Close Partnerships

Even before the recession, in 2007, Japanese firm Obayashi Corp. acquired a majority stake in Webcor. Obayashi provided access to a new portfolio of heavy civil work and "an incredible wealth of bonding capacity," Pedersen says.

Through a joint venture on the Transbay project, Webcor and Obayashi are fully bonding the project and maintaining a balance sheet for cash flow and credit lines. "Obayashi continues to be a strong partner that financially is able to help us go into markets we couldn't have gone into if we weren't teaming with them," Pedersen adds.

Webcor's many years of experience in the commercial markets honed its preconstruction abilities. As a result, the firm has been an advocate of alternative project delivery, which includes the contractor in the early stages of development.

The firm ranks among the top five construction managers at-risk in ENR California's Top Contractors ranking. "Preconstruction and collaboration with owners and subcontractors brings a ton of value, and that's one of our biggest strengths," says Tony Rango, senior vice president, operations.

The city and county of San Francisco selected a similar delivery approach—called construction management-general contracting—for its General Hospital and Moscone projects with Webcor. Webcor is involved in the design phase as a CM and in the construction phase as a GC, which gives the owner more control.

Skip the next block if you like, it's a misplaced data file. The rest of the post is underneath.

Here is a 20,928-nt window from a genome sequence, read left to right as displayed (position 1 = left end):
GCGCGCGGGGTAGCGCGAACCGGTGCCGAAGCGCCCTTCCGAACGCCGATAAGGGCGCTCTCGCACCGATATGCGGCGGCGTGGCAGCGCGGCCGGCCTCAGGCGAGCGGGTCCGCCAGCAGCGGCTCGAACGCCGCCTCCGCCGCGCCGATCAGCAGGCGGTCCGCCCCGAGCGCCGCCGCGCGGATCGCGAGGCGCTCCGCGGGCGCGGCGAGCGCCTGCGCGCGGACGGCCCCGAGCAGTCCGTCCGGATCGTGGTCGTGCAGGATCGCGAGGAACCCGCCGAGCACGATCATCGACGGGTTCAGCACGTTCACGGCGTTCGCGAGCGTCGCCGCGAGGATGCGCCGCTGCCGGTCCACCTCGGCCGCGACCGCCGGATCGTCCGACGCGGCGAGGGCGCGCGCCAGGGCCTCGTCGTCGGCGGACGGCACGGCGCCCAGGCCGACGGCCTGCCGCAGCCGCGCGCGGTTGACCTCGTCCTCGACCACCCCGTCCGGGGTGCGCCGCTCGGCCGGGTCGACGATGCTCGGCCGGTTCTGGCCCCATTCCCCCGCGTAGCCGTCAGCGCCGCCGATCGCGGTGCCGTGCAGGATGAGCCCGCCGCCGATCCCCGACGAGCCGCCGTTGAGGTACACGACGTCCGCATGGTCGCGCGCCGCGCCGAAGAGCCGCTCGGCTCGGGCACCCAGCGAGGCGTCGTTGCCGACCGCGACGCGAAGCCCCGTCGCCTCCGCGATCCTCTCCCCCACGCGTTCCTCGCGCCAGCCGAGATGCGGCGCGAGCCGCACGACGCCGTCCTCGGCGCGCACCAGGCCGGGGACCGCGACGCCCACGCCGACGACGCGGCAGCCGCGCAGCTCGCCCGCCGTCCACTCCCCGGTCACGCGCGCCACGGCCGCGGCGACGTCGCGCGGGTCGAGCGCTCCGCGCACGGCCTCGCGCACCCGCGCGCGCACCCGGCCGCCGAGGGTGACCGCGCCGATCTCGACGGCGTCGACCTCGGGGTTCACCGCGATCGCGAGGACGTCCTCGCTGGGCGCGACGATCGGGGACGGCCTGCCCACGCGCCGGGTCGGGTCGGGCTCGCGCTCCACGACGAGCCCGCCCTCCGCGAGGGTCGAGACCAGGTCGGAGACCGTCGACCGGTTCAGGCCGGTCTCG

When Los Angeles wanted to make inroads into a similar CM-GC arrangement, Webcor teamed with Obayashi and W.M. Lyles Co., Temecula, to win the $140-million Silver Lake Reservoir Replacement.

"The word spreads," Pedersen says. "We get to help other public entities foray into a much more teaming methodology for delivery projects than they have in the past." In return, Webcor gains valuable experience in water treatment, another recent market area.

The firm's emphasis on preconstruction places it in close proximity with design firms, where it aims to be a collaborator rather than an adversary. "We don't think twice about collocating on a project—there are no secrets," says Shelley Doran, a senior vice president.

"Getting everyone into the room to collaborate avoids the down-the-line finger-pointing," she adds.

Using this approach on the 27-story 350 Mission office tower in San Francisco, Webcor worked with architect Skidmore, Owings & Merrill (SOM) on design iterations before selecting the most cost-effective and efficient approach for the elevated concrete decks, says Jitendra Pahilajani, preconstruction director for Webcor Concrete.